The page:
work on hi building ut oiuw ami will
puhh it (aplilly Ut uuiHj'Utiou. Jin
will I hun out In u Ural Wuaa altudt at
tiwv mi JuiuitiHi muk, mu)
iiiv lubor nurtiig mutfliUiory.
STATE TAX COMMISSION SENDS
OUT INSTRUCTIONS IN RE
GARD TO THE PAYMENT OF
The state tax commission has sent
out' a letter giving full instructions
as to when taxes become delinquent
under the new law, which seems to
be almost in direct opposition to the
old law, yet without expressly re
Following arc tho instructions sent
1.' The date when all unpaid taxes
charged on the assessment rolls of
1913 shall become delinquent is Sep
tember 1, 1914.
2. Four months after said date, or
January 1, 1915, publication of the de
linquent tax list should begin and
continue onceo ach week forf our suc
cessive weeks, in the manner definite
ly provided by law.
3. Such notice of delinquency
should contain a statement tot ho ef
fect that six months after the date
(September 1, 1914) when said taxes
shall have become delinquent, cer
tificates of delinquency will be issued;
the date for the issuance of "Such cer
tificates to be not earlier, than March
4. Publication of notice being re
quired by statute, certificates of de
linquency cannot be properly issued
in the absence of or prior to such
publication; therefore the provision
of Section 3G93, Lord's Oregon Laws,
as amended by act of 1913, authoriz
ing the sheriff .to issue certificates of
.tl0'mlcnJ?yci10 montl after such
taxes lecomc 'delinquent should' not
be followed on account of its implied
repeal as before stated.
5. Tho sheriff, as collector of de
linquent taxes, should not issue any
certificate on account of tho delin
quency of taxes charged on the 1913
roll before March 1, 1915, six months
after tho date of delinquency.
LIVESTOCK INDUSTRY GROWS
RAPIDLY IN OREGON
Portland, Or., July 28. As an in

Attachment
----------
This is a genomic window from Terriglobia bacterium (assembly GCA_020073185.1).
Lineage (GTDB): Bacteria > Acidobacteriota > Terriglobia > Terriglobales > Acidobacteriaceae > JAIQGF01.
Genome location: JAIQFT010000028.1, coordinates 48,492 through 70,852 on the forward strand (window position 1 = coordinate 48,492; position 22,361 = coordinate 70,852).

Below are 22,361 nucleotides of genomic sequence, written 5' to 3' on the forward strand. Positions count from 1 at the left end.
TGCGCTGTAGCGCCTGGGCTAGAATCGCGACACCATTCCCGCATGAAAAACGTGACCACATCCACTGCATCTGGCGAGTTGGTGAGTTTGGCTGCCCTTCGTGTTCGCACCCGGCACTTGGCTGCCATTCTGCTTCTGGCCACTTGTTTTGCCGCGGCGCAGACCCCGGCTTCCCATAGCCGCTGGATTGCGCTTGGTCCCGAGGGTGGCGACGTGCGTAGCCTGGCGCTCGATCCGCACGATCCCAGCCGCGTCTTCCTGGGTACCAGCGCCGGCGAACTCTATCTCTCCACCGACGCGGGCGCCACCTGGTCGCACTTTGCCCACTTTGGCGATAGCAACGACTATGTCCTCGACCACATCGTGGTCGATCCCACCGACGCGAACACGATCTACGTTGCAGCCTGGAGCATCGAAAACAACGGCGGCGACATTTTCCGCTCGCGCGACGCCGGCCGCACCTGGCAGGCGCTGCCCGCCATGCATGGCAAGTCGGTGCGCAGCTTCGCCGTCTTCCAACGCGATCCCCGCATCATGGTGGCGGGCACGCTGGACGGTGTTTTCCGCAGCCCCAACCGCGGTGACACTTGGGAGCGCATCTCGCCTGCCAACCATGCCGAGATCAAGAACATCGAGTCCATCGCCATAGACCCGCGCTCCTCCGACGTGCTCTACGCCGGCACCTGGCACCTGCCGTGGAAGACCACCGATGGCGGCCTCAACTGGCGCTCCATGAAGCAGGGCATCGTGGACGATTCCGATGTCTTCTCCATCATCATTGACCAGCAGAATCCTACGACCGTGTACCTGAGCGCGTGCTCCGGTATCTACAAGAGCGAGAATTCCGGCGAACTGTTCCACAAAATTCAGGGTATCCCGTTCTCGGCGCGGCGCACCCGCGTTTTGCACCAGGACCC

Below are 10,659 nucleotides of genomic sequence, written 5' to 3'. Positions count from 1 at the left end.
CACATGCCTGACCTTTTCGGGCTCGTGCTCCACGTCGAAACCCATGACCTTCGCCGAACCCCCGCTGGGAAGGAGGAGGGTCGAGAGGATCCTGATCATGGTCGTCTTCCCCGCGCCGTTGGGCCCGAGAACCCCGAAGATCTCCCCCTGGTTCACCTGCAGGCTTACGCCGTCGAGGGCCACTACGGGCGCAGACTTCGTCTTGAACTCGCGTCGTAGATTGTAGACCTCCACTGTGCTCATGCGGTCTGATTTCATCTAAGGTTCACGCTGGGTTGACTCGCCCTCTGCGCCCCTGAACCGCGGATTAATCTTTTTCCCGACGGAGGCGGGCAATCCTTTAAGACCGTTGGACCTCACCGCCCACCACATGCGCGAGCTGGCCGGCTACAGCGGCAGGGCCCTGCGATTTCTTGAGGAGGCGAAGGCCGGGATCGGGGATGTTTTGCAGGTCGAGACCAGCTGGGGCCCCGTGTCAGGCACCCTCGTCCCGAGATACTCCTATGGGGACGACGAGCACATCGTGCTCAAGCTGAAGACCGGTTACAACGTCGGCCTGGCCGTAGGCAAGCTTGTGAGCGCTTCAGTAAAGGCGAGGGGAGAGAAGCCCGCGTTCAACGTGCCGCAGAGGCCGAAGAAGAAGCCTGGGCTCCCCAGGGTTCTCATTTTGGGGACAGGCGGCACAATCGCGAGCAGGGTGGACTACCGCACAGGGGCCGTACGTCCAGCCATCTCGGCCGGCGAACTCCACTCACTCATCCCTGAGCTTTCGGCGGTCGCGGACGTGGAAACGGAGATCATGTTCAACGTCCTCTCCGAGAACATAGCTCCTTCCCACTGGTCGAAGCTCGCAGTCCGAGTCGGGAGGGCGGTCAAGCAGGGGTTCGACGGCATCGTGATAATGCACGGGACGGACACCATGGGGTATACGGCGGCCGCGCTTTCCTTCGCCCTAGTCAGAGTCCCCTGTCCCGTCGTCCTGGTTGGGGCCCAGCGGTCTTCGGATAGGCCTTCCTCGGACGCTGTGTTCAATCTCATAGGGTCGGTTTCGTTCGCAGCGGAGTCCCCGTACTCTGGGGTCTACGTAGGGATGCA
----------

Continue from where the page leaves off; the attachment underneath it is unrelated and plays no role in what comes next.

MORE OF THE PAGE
dication of tho tremenduous growth
of tho livestock industry in Oregon
and other sections of the Pacific
Northwest, the Portland Union Stock
yards Co., has found it necessary to
immediately make a large addition
to its pen space in order to keep pace
wth the constantly increasing ship
ments Tho necesity for increased
yardage for sheep feeding is mainly
responsible for the additions which
will be made at this time, and it is
estimated that the new pens will take
care of at last 15,000 head, making
the total sheep capacity of the yards
approximately 35,000 head.
Dr. D. E. Biggs of Bollingham,
Wash., is expected to arrive here this
ovening to join his wife who has been
visiting her mother, Mrs. F. E. Dy
er, for some time. While hero Dr.
Biggs will look over the situation
witli ho view of hmself and Gus
Buckingham putting up n first-class
fire proof building on the Dyer cor
ner, recently destroyed by fire.
Mrs. F. L. Grecnough left this morn
ing for Astoria where she will spend
a few weeks visiting relatives and
S. G. Whitsett has purchased the
L. E. Brown residenco on 12th St.
West. Mr. Brown takes a Ford au
tomobile as part payment.
W. II. Mutton nimo In from tho
Woit Shoro Oil well today to get some
repairs, lie expects to return to the
well in a day or two,
l. M. Averill left thin morning for
Portland and from there will go cant
(in liU annual ountoni buying trip.
Ho 0Kjiu't to bo gone about three
IS. M- Jullior mill r.iinlly, MU CI
m umm; ffujil Stu'lt uml (W J'.
iHita0 ami liuiUlM uiji JW4
LATEST COMET CAN BE
SEEN WITH NAKED EYE
San Jose, Cal. The Delavan com
et, discovered last December, now is
visible to the naked eye in the early
morning, according to a statement
from Lick Observatory, where it rcg
plarly has been observed.
The comet is traversing the con
stellation auriga and rises well in ad
vance of and to the north of the sun.
It is as bright as a fifth magnitude
star, but the dawn makes it rather
difficult to see the faint object with
out a telescope, and without a tele
scope no tail can bo distinguished.
Tho comet now is rapidly ap
proaching tho syn in its orbit and will
pass the sun at its nearest point of
approach late in October at a distance
of about 100,000,000 miles.
INDUSTRIAL NOTES OF
THE WEEK IN OREGON
Salem, Ore., July 28. LaBt week
anded tho time for filinc arguments
for or against initiated measures. It
is noticeable that nearly all argu
ments were filed against these prop
A. D. Helms, Medford, has bought
the Lebanon planing mill property
and will convert the same into a can
The Independent Telephone Com
panies of Corvallis and Florence asl,
that rates be advanced- to meet the
increased cost of operation.
August 1 Springfield will celebrate
the opening of tho new Booth-Kelly
Tho attorney genorar hold that n
wood handling company that hires
men only for a day comes under the
Workingmens Compensation act.
A representative of Libby, McNiel
& Libby, Chicago, is making a sur
vey of The Dalles district to locate
a $75,000 cannery there.
Grcsham fruit growers will com
mence tho eretion of a cannery Sept.
Flavel gets a state bank with a cap
ital of ?15,000.
An ore find on Sugar creek, Jose
phine county runs $2500 to the ton.
A saw mill will bob uilt at Joloi
station n the Willamette Pacific.
Thirty men are employed laying a